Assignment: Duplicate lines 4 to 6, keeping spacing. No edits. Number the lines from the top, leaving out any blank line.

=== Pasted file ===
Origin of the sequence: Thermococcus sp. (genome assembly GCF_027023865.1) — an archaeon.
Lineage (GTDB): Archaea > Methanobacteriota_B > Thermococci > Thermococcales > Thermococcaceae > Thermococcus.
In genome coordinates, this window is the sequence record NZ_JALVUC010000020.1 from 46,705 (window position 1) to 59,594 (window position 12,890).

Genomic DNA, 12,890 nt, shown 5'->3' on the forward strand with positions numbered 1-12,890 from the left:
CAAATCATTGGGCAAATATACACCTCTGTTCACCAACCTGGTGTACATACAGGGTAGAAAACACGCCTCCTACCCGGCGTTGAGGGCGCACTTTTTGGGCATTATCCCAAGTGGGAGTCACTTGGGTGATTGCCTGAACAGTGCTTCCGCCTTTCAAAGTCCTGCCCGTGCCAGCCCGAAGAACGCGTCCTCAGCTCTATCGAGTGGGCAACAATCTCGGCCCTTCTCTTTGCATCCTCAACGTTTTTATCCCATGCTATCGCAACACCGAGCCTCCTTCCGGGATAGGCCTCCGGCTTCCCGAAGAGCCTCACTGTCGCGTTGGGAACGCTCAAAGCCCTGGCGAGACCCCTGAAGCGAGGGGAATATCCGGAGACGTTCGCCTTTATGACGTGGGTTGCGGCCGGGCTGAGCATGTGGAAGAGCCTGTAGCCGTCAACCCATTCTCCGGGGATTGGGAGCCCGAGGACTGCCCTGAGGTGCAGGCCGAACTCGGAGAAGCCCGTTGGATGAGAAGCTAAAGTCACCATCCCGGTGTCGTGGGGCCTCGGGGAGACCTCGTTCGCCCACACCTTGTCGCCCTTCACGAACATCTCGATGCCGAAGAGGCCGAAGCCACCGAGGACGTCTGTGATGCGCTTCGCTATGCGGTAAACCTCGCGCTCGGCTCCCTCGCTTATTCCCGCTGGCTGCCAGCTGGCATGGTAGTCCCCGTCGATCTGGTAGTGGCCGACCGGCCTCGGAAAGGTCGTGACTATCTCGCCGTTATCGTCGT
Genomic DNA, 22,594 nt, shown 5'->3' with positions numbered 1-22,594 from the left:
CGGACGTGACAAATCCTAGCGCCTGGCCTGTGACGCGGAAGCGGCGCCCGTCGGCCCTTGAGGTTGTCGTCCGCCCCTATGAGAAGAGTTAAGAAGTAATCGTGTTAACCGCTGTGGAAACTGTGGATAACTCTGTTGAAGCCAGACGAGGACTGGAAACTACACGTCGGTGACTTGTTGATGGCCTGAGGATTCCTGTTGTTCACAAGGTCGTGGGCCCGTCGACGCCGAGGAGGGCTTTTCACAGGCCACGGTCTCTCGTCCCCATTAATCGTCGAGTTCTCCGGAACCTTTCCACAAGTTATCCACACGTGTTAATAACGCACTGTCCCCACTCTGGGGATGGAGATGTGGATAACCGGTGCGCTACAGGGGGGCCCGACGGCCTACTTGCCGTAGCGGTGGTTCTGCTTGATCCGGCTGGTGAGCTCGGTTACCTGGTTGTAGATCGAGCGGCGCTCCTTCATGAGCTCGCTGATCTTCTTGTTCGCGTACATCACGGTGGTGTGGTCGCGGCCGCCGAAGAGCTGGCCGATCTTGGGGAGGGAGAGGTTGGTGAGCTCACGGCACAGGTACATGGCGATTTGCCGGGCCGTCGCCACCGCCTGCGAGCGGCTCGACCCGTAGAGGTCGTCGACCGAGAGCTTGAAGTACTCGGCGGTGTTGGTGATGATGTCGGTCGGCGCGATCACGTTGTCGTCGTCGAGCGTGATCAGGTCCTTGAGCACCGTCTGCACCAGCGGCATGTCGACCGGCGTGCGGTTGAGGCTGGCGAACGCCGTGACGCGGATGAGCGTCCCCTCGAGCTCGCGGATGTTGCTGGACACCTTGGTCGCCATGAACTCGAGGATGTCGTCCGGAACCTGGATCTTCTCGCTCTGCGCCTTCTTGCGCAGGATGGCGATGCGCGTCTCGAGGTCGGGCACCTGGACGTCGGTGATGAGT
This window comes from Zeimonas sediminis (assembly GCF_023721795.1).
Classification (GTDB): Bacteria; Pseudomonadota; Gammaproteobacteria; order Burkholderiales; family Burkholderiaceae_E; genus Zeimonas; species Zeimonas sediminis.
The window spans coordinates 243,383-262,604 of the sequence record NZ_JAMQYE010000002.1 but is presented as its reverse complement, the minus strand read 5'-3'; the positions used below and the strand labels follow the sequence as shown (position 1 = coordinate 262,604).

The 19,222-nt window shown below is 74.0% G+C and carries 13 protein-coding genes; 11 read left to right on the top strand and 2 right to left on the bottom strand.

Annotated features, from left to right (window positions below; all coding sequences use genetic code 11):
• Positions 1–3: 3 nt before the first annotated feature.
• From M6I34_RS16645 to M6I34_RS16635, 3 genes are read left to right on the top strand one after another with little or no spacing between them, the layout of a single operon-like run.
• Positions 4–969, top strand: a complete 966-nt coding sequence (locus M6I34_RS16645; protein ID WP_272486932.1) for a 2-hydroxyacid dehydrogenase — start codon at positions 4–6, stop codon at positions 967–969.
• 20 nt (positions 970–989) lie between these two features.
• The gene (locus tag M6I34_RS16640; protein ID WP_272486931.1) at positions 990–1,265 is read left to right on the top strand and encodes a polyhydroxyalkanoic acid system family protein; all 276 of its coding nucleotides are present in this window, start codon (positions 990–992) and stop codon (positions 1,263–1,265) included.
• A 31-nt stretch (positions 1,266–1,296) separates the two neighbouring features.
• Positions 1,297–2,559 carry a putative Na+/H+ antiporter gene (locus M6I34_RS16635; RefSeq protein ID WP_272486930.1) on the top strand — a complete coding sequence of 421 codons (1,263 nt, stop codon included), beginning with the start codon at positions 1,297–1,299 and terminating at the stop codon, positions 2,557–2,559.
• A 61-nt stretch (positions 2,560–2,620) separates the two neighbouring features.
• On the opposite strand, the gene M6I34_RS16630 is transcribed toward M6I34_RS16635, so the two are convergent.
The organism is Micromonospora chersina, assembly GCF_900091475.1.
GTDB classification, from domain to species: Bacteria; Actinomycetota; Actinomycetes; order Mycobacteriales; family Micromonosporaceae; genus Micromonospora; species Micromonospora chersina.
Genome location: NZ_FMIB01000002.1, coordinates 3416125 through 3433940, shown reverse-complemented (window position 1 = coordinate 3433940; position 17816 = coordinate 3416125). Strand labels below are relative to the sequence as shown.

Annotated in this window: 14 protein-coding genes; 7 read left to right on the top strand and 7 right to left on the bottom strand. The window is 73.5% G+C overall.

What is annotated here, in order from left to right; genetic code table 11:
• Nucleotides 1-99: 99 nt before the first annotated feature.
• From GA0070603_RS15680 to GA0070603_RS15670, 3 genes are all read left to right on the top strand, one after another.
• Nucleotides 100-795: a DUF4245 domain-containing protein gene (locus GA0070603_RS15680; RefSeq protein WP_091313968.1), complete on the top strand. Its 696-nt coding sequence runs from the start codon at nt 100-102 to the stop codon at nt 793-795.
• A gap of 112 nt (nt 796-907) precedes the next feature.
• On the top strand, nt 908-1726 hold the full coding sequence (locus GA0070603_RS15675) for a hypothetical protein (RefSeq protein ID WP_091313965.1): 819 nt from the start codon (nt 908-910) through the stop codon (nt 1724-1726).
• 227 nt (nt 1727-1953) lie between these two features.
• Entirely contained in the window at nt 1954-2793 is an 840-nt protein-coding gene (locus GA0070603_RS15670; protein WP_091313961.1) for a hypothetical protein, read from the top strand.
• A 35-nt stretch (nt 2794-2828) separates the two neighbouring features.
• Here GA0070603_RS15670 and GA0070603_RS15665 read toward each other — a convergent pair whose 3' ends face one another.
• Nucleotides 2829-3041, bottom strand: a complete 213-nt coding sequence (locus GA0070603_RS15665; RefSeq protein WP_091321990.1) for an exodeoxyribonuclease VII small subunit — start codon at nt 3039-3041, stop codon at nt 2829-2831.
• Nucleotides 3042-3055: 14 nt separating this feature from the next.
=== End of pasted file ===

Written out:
Genomic DNA, 12,890 nt, shown 5'->3' on the forward strand with positions numbered 1-12,890 from the left:
CAAATCATTGGGCAAATATACACCTCTGTTCACCAACCTGGTGTACATACAGGGTAGAAAACACGCCTCCTACCCGGCGTTGAGGGCGCACTTTTTGGGCATTATCCCAAGTGGGAGTCACTTGGGTGATTGCCTGAACAGTGCTTCCGCCTTTCAAAGTCCTGCCCGTGCCAGCCCGAAGAACGCGTCCTCAGCTCTATCGAGTGGGCAACAATCTCGGCCCTTCTCTTTGCATCCTCAACGTTTTTATCCCATGCTATCGCAACACCGAGCCTCCTTCCGGGATAGGCCTCCGGCTTCCCGAAGAGCCTCACTGTCGCGTTGGGAACGCTCAAAGCCCTGGCGAGACCCCTGAAGCGAGGGGAATATCCGGAGACGTTCGCCTTTATGACGTGGGTTGCGGCCGGGCTGAGCATGTGGAAGAGCCTGTAGCCGTCAACCCATTCTCCGGGGATTGGGAGCCCGAGGACTGCCCTGAGGTGCAGGCCGAACTCGGAGAAGCCCGTTGGATGAGAAGCTAAAGTCACCATCCCGGTGTCGTGGGGCCTCGGGGAGACCTCGTTCGCCCACACCTTGTCGCCCTTCACGAACATCTCGATGCCGAAGAGGCCGAAGCCACCGAGGACGTCTGTGATGCGCTTCGCTATGCGGTAAACCTCGCGCTCGGCTCCCTCGCTTATTCCCGCTGGCTGCCAGCTGGCATGGTAGTCCCCGTCGATCTGGTAGTGGCCGACCGGCCTCGGAAAGGTCGTGACTATCTCGCCGTTATCGTCGT
Genomic DNA, 22,594 nt, shown 5'->3' with positions numbered 1-22,594 from the left: